He wasn’t aggressively rejecting what he’d been taught, just questioning.
“I would rather buy into a hoax that made me richer, more powerful, wouldn’t you?”  He nodded.  “The early Christians died in terrible ways.  I don’t think I’d sign up for a hoax that was very likely a death sentence.”
He nodded again and the conversation ended as we got ready to eat dinner.
I couldn’t stop thinking about it though, and fear struck my heart.   If my brother is wondering, “What if it’s a hoax?” does that mean he hasn’t met Jesus, hasn’t become a disciple, and is just a kid who’s been catechized?
What do you do when someone doubts?
Thomas and Christ
I will confess that I am a doubter.  Not that I doubt that God exists or in the wisdom of the Catholic Church guided by the Holy Spirit, but I wonder if God has a plan for me and if perhaps he forgot to grant me some gifts and talents.  I often jump off the deep end into despair and long crying sessions.  
Then my dear boyfriend, whose faith is remarkable, will gently yet firmly remind me to turn to Jesus.  He loves to reveal himself.  He loves to reassure us, as he did with Thomas, his Apostle.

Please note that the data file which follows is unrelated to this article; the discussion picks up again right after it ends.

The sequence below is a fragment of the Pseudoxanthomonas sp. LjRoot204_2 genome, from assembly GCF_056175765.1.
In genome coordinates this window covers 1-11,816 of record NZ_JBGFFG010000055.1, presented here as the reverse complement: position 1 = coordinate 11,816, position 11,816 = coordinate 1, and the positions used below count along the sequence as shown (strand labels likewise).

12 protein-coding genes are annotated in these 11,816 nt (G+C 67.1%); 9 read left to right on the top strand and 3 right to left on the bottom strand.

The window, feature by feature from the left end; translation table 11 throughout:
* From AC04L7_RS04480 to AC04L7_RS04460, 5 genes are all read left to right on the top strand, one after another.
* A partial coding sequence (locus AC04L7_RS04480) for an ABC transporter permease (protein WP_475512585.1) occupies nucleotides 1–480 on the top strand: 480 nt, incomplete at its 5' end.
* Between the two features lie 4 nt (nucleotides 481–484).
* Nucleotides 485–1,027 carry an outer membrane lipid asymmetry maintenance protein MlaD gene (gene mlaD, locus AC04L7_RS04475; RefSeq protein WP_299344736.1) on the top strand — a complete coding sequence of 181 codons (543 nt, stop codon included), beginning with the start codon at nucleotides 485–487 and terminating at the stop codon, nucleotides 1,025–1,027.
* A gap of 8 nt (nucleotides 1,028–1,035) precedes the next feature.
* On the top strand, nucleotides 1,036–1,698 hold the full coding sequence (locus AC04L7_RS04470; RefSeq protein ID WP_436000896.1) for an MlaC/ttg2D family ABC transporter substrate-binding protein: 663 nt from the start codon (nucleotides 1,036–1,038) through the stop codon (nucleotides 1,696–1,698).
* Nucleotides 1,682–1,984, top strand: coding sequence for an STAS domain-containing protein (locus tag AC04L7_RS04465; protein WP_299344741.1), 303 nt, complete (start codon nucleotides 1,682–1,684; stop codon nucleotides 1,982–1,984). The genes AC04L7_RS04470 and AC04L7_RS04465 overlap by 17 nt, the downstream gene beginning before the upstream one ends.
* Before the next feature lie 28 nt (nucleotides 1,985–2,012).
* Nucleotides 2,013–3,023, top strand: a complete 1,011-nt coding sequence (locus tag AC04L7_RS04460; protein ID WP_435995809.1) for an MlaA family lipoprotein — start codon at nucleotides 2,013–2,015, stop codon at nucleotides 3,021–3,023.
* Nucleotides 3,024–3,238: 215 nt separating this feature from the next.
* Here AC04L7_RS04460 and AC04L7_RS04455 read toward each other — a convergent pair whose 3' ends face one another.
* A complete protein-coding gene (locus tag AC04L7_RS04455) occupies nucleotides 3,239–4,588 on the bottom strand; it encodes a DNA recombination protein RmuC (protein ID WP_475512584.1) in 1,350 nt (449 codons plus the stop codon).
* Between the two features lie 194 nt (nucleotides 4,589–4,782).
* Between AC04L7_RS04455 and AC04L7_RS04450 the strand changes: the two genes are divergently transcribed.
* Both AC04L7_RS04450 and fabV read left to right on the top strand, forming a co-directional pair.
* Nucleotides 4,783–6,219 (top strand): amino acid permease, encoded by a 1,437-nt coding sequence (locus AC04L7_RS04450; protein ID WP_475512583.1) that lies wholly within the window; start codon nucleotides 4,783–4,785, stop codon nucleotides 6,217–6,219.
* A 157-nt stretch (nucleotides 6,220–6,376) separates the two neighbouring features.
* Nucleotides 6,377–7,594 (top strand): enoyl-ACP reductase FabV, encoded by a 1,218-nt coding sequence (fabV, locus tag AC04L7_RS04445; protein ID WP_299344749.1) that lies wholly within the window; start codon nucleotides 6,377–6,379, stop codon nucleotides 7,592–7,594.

26 Eight days later, his disciples were again in the house, and Thomas was with them. The doors were shut, but Jesus came and stood among them, and said, “Peace be with you.”
27 Then he said to Thomas, “Put your finger here, and see my hands; and put out your hand, and place it in my side; do not be faithless, but believing.”
28 Thomas answered him, “My Lord and my God!”

So this morning as my family prepared for Mass, I made sure to swing past my brother’s room.




“Hey, you know your question the other day?  Why don’t you ask God during Mass to show himself to you?”

We can do nothing better than point people to Christ.

To Instruct the Ignorant: Does My Life Having Meaing?

Writing on The Spiritual Works of Mercy
 
Week One: To Instruct the Ignorant
 
 
1.  For those who are wondering, “Does my life have meaning?  Why am I here?  Why should I live?” 
 
The answer is a simple one but it has the power to change your life:
 
“We are here on earth in order to know and to love God, to do good according to his will, and to go someday to heaven.”  The Catechism of the Catholic Church, 1-3, 358/YouCat 1
Stay rooted in this belief.  It gives you purpose and meaning.